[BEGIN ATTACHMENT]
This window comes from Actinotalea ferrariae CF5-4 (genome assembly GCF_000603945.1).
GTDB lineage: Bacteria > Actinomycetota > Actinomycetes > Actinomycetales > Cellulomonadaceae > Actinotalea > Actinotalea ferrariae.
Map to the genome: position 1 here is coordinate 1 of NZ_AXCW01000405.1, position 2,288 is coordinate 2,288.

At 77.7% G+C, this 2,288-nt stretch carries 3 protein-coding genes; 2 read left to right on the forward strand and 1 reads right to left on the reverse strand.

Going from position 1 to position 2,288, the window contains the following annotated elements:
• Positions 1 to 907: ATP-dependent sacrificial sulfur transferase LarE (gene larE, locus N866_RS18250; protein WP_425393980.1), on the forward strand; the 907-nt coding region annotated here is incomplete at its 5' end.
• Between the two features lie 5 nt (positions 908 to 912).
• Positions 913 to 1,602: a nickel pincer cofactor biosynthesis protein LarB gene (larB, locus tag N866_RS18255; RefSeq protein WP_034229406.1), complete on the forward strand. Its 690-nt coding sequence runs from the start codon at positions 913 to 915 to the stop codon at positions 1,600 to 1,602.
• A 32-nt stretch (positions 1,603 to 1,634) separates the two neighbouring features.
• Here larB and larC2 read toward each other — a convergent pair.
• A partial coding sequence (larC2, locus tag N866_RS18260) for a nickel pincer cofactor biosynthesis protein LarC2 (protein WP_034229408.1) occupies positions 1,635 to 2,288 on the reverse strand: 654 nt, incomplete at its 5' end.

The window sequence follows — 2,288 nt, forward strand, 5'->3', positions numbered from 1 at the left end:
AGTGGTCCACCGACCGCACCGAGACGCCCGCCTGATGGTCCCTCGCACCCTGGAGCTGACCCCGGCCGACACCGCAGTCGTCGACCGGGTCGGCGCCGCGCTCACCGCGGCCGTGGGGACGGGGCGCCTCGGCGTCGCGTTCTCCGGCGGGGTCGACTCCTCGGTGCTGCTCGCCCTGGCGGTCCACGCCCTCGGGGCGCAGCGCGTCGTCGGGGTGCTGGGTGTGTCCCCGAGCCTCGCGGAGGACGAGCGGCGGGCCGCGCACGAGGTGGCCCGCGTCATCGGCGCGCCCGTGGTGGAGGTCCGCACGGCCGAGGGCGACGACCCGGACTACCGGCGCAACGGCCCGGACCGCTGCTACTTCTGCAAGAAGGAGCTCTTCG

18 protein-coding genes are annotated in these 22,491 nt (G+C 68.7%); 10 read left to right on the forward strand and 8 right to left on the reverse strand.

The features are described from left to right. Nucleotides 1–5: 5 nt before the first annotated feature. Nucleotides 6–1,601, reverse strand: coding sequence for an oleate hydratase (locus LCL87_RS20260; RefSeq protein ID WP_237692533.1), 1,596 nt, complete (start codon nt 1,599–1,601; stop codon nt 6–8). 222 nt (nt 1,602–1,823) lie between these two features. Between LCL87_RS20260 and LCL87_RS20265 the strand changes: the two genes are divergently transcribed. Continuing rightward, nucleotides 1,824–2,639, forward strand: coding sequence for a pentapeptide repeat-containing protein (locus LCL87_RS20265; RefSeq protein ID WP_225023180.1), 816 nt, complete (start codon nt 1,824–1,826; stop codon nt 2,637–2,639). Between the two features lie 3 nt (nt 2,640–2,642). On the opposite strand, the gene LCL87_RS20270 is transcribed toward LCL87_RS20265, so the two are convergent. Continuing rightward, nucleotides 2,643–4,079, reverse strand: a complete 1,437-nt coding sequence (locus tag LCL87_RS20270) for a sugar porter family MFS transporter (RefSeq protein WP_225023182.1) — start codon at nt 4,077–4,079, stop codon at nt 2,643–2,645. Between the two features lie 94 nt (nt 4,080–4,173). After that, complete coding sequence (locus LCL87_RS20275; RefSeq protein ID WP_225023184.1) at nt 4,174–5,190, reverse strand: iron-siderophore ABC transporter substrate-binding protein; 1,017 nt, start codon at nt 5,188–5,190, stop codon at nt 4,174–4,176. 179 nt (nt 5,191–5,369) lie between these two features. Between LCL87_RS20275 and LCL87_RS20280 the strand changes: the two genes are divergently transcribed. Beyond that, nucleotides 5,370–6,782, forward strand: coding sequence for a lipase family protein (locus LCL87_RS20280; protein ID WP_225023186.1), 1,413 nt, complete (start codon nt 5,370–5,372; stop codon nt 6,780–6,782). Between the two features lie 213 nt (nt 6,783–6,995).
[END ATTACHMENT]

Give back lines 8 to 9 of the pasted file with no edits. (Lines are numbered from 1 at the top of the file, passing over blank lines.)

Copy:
• Positions 913 to 1,602: a nickel pincer cofactor biosynthesis protein LarB gene (larB, locus tag N866_RS18255; RefSeq protein WP_034229406.1), complete on the forward strand. Its 690-nt coding sequence runs from the start codon at positions 913 to 915 to the stop codon at positions 1,600 to 1,602.
• A 32-nt stretch (positions 1,603 to 1,634) separates the two neighbouring features.